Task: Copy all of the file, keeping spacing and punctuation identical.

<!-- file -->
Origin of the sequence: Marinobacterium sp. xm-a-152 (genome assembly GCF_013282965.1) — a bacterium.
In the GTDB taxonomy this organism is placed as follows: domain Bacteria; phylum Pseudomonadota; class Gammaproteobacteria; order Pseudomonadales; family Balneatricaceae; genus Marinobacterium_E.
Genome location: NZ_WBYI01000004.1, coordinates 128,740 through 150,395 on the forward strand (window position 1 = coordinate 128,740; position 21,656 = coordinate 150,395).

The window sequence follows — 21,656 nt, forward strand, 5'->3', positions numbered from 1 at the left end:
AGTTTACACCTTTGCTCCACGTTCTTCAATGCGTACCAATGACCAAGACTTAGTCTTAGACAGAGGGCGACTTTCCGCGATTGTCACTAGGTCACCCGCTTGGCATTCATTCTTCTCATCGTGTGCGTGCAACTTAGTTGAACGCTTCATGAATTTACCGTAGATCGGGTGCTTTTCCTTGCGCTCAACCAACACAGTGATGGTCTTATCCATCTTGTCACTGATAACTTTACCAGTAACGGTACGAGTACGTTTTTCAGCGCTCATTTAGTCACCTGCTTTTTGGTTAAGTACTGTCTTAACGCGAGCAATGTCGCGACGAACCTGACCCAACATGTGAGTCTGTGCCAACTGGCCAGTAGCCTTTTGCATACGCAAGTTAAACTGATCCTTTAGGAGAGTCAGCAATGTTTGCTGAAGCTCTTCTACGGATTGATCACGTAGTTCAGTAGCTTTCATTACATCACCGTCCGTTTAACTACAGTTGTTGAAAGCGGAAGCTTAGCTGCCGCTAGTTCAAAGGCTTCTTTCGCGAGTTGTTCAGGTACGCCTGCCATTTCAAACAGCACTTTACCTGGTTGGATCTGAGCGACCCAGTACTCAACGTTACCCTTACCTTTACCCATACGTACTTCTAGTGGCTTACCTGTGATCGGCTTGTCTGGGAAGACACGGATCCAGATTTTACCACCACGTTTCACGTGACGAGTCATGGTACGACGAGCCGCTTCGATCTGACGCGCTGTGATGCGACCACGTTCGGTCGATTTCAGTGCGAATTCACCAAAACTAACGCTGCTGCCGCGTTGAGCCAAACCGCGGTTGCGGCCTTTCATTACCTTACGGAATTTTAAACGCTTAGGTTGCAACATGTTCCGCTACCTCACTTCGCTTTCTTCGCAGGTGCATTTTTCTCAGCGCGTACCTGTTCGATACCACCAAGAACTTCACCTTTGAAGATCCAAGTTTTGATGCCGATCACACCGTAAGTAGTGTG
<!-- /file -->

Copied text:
Origin of the sequence: Marinobacterium sp. xm-a-152 (genome assembly GCF_013282965.1) — a bacterium.
In the GTDB taxonomy this organism is placed as follows: domain Bacteria; phylum Pseudomonadota; class Gammaproteobacteria; order Pseudomonadales; family Balneatricaceae; genus Marinobacterium_E.
Genome location: NZ_WBYI01000004.1, coordinates 128,740 through 150,395 on the forward strand (window position 1 = coordinate 128,740; position 21,656 = coordinate 150,395).

The window sequence follows — 21,656 nt, forward strand, 5'->3', positions numbered from 1 at the left end:
AGTTTACACCTTTGCTCCACGTTCTTCAATGCGTACCAATGACCAAGACTTAGTCTTAGACAGAGGGCGACTTTCCGCGATTGTCACTAGGTCACCCGCTTGGCATTCATTCTTCTCATCGTGTGCGTGCAACTTAGTTGAACGCTTCATGAATTTACCGTAGATCGGGTGCTTTTCCTTGCGCTCAACCAACACAGTGATGGTCTTATCCATCTTGTCACTGATAACTTTACCAGTAACGGTACGAGTACGTTTTTCAGCGCTCATTTAGTCACCTGCTTTTTGGTTAAGTACTGTCTTAACGCGAGCAATGTCGCGACGAACCTGACCCAACATGTGAGTCTGTGCCAACTGGCCAGTAGCCTTTTGCATACGCAAGTTAAACTGATCCTTTAGGAGAGTCAGCAATGTTTGCTGAAGCTCTTCTACGGATTGATCACGTAGTTCAGTAGCTTTCATTACATCACCGTCCGTTTAACTACAGTTGTTGAAAGCGGAAGCTTAGCTGCCGCTAGTTCAAAGGCTTCTTTCGCGAGTTGTTCAGGTACGCCTGCCATTTCAAACAGCACTTTACCTGGTTGGATCTGAGCGACCCAGTACTCAACGTTACCCTTACCTTTACCCATACGTACTTCTAGTGGCTTACCTGTGATCGGCTTGTCTGGGAAGACACGGATCCAGATTTTACCACCACGTTTCACGTGACGAGTCATGGTACGACGAGCCGCTTCGATCTGACGCGCTGTGATGCGACCACGTTCGGTCGATTTCAGTGCGAATTCACCAAAACTAACGCTGCTGCCGCGTTGAGCCAAACCGCGGTTGCGGCCTTTCATTACCTTACGGAATTTTAAACGCTTAGGTTGCAACATGTTCCGCTACCTCACTTCGCTTTCTTCGCAGGTGCATTTTTCTCAGCGCGTACCTGTTCGATACCACCAAGAACTTCACCTTTGAAGATCCAAGTTTTGATGCCGATCACACCGTAAGTAGTGTG